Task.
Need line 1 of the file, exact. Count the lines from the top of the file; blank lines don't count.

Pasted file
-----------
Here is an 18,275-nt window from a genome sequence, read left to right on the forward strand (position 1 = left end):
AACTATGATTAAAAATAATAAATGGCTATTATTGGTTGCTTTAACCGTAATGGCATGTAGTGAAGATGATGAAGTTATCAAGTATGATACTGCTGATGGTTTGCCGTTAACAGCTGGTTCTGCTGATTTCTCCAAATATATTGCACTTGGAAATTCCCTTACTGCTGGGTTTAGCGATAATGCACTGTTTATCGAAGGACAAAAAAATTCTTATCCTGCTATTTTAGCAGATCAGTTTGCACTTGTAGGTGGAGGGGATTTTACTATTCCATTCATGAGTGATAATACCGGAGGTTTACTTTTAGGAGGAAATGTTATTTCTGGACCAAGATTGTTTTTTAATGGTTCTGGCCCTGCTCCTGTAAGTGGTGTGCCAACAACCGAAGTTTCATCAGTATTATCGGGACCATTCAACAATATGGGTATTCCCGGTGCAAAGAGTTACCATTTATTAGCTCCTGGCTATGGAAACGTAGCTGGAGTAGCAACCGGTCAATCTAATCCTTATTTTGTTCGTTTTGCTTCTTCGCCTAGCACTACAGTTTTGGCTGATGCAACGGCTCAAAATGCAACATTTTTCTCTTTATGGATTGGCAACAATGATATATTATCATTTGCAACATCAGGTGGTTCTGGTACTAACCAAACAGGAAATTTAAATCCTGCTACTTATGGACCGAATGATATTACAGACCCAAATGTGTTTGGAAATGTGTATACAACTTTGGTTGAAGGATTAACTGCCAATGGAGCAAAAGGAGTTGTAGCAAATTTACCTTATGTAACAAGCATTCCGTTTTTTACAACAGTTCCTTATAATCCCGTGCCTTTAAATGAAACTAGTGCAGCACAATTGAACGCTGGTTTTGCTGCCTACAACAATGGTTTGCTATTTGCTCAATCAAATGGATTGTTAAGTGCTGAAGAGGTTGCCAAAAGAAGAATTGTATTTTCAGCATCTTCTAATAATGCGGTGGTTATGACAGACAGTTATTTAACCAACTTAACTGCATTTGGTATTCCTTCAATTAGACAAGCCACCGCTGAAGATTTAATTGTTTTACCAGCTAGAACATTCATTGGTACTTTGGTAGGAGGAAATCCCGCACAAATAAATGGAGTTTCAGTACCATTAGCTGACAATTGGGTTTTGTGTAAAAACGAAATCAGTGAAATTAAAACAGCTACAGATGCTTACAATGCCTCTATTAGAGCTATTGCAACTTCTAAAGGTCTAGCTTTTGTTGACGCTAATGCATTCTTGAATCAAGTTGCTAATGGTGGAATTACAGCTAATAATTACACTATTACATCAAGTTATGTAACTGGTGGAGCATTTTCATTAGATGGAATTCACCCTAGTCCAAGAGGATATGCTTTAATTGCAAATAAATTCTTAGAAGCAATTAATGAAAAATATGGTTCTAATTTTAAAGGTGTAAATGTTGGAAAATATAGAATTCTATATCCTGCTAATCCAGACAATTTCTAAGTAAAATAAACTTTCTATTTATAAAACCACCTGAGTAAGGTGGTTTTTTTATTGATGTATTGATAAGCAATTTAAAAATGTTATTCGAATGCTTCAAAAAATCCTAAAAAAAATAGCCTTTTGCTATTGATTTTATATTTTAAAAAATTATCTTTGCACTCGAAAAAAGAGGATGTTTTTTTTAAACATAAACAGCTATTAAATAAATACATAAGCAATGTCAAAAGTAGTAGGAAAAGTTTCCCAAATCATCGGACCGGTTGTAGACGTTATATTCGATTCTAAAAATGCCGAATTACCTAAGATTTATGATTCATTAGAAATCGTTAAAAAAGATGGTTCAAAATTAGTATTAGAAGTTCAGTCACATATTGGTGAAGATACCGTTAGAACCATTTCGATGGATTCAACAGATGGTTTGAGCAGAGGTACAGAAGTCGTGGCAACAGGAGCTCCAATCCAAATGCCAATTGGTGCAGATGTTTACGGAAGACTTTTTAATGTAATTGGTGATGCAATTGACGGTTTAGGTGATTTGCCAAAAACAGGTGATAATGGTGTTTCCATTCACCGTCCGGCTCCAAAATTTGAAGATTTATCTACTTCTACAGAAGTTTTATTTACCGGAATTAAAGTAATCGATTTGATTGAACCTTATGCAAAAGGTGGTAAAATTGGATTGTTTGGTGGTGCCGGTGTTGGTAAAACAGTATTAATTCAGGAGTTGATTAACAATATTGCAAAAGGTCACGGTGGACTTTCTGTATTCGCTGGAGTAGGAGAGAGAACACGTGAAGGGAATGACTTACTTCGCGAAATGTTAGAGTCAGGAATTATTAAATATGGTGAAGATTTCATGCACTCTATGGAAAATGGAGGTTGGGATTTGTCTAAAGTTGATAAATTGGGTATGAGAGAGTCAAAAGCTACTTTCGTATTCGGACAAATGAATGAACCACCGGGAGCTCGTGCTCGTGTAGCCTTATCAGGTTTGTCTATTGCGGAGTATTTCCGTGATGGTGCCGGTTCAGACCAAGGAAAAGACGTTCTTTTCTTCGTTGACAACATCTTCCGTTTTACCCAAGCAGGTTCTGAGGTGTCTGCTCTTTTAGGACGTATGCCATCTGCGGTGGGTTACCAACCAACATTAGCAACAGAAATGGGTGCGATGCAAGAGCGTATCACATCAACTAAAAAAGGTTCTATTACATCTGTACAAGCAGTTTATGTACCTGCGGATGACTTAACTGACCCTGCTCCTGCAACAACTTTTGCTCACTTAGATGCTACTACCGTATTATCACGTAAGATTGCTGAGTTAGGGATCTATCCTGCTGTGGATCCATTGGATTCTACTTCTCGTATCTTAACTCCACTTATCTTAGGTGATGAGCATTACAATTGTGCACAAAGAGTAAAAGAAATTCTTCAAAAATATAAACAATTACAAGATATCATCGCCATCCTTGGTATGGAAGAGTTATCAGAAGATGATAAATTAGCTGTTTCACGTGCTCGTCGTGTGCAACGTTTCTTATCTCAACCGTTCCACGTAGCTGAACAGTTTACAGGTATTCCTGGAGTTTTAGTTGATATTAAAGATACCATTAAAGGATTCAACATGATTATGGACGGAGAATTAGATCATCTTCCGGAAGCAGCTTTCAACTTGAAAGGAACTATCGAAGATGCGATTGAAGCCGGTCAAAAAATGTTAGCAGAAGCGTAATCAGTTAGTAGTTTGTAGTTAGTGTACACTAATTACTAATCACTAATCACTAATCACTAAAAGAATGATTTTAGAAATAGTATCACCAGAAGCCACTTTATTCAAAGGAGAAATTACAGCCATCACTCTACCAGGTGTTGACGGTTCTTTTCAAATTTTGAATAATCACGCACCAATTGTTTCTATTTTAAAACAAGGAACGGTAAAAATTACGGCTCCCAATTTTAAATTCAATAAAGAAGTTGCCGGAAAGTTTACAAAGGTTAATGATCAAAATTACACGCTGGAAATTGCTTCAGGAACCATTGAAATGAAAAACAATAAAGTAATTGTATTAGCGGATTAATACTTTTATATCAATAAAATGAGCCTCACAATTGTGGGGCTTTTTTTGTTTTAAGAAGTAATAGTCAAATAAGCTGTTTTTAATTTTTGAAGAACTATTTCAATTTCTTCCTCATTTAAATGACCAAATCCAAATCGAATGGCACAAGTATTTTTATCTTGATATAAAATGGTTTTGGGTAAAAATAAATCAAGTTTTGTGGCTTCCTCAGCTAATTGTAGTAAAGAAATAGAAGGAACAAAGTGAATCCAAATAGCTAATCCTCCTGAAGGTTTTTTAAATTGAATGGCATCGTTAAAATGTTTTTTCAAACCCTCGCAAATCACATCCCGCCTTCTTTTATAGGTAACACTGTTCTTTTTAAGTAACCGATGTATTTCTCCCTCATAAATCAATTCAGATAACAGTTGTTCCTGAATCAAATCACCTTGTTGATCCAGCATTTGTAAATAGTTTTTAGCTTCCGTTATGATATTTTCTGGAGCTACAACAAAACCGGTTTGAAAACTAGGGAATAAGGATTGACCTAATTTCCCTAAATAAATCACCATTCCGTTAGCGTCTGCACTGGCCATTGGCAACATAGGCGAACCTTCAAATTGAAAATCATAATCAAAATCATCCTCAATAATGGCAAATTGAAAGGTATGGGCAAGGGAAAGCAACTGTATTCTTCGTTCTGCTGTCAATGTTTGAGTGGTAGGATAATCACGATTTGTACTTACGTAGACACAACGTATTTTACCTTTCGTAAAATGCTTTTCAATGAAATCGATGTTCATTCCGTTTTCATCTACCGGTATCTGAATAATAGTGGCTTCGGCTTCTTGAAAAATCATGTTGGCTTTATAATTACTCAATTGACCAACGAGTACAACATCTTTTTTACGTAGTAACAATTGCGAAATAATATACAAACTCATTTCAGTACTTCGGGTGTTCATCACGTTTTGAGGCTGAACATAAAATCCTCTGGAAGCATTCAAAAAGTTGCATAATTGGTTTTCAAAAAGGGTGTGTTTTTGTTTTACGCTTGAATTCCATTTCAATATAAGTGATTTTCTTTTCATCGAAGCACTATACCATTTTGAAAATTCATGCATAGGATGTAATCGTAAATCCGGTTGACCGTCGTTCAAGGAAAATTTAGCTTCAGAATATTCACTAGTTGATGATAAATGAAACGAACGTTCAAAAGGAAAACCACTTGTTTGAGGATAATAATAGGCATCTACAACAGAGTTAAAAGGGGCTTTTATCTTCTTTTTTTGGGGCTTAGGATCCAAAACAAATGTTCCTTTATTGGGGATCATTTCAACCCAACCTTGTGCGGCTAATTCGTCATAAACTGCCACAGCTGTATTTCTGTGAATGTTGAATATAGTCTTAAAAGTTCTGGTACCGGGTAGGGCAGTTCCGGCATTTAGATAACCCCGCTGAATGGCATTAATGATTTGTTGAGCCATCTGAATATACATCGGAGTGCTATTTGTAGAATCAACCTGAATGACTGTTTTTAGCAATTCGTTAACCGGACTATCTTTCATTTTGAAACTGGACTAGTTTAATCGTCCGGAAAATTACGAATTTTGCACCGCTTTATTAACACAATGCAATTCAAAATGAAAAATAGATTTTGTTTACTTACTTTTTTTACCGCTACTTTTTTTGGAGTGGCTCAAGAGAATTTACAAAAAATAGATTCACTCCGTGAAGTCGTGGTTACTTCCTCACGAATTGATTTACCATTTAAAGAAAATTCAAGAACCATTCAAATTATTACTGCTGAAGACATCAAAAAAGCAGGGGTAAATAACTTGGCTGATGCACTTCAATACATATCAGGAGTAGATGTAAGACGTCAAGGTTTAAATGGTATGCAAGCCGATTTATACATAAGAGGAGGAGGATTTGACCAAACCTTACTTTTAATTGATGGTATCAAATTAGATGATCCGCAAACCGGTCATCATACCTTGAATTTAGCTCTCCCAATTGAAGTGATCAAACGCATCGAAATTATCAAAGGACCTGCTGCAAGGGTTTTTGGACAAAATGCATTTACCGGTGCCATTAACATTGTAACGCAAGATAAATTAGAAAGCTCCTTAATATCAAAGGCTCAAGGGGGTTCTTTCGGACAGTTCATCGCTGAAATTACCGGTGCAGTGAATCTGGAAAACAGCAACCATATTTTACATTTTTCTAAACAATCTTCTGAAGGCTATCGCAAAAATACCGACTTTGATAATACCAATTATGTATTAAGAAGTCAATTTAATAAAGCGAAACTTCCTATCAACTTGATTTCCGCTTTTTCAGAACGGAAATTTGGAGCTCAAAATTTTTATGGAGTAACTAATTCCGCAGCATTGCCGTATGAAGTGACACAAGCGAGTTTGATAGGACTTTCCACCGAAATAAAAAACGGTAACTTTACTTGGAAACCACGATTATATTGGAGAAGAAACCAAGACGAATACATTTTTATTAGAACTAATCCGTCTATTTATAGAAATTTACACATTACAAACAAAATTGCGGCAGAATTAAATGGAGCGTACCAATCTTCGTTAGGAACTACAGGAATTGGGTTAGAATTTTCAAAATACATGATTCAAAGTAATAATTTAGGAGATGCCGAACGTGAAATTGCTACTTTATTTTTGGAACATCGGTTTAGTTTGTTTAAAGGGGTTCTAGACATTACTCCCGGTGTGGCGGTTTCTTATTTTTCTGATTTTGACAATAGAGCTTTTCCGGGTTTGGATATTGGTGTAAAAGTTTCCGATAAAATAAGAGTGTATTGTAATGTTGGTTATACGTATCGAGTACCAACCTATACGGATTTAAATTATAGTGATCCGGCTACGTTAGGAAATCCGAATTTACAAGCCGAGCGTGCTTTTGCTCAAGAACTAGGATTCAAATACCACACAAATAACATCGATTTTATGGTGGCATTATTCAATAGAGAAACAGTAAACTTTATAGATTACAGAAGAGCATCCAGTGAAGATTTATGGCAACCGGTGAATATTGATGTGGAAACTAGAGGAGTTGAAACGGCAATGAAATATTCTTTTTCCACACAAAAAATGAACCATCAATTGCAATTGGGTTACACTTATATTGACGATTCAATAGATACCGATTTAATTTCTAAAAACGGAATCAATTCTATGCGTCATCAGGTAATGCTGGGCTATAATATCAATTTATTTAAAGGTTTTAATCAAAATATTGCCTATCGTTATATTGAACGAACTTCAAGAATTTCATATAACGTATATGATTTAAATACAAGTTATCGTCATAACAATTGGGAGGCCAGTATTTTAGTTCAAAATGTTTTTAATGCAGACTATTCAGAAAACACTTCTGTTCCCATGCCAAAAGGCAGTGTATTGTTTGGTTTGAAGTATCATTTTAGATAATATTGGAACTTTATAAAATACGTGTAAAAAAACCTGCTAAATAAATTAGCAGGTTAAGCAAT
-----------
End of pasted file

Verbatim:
Here is an 18,275-nt window from a genome sequence, read left to right on the forward strand (position 1 = left end):